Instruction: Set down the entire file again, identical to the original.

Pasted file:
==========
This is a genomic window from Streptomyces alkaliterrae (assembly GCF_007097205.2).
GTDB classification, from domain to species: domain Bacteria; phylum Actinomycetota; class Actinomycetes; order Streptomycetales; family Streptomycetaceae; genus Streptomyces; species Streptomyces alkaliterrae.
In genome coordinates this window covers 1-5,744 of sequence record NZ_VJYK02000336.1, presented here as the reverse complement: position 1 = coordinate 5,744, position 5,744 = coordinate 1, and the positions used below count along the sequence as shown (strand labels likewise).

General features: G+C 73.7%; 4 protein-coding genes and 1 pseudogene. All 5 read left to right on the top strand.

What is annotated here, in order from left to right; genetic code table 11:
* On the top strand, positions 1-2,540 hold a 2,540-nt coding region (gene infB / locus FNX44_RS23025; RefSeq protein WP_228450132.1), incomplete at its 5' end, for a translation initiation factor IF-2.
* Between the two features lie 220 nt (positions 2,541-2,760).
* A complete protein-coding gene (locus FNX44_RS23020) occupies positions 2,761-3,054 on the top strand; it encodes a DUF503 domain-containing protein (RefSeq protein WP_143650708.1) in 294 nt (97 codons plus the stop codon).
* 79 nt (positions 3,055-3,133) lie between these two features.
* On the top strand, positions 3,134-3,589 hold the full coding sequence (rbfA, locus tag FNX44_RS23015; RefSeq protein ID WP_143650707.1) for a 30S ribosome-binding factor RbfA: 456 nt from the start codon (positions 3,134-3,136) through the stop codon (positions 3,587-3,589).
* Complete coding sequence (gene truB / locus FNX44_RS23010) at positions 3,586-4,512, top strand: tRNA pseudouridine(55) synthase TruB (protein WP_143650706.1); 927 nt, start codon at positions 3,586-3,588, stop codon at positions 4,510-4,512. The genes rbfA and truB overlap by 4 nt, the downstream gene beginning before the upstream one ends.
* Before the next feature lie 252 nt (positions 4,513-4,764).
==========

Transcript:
This is a genomic window from Streptomyces alkaliterrae (assembly GCF_007097205.2).
GTDB classification, from domain to species: domain Bacteria; phylum Actinomycetota; class Actinomycetes; order Streptomycetales; family Streptomycetaceae; genus Streptomyces; species Streptomyces alkaliterrae.
In genome coordinates this window covers 1-5,744 of sequence record NZ_VJYK02000336.1, presented here as the reverse complement: position 1 = coordinate 5,744, position 5,744 = coordinate 1, and the positions used below count along the sequence as shown (strand labels likewise).

General features: G+C 73.7%; 4 protein-coding genes and 1 pseudogene. All 5 read left to right on the top strand.

What is annotated here, in order from left to right; genetic code table 11:
* On the top strand, positions 1-2,540 hold a 2,540-nt coding region (gene infB / locus FNX44_RS23025; RefSeq protein WP_228450132.1), incomplete at its 5' end, for a translation initiation factor IF-2.
* Between the two features lie 220 nt (positions 2,541-2,760).
* A complete protein-coding gene (locus FNX44_RS23020) occupies positions 2,761-3,054 on the top strand; it encodes a DUF503 domain-containing protein (RefSeq protein WP_143650708.1) in 294 nt (97 codons plus the stop codon).
* 79 nt (positions 3,055-3,133) lie between these two features.
* On the top strand, positions 3,134-3,589 hold the full coding sequence (rbfA, locus tag FNX44_RS23015; RefSeq protein ID WP_143650707.1) for a 30S ribosome-binding factor RbfA: 456 nt from the start codon (positions 3,134-3,136) through the stop codon (positions 3,587-3,589).
* Complete coding sequence (gene truB / locus FNX44_RS23010) at positions 3,586-4,512, top strand: tRNA pseudouridine(55) synthase TruB (protein WP_143650706.1); 927 nt, start codon at positions 3,586-3,588, stop codon at positions 4,510-4,512. The genes rbfA and truB overlap by 4 nt, the downstream gene beginning before the upstream one ends.
* Before the next feature lie 252 nt (positions 4,513-4,764).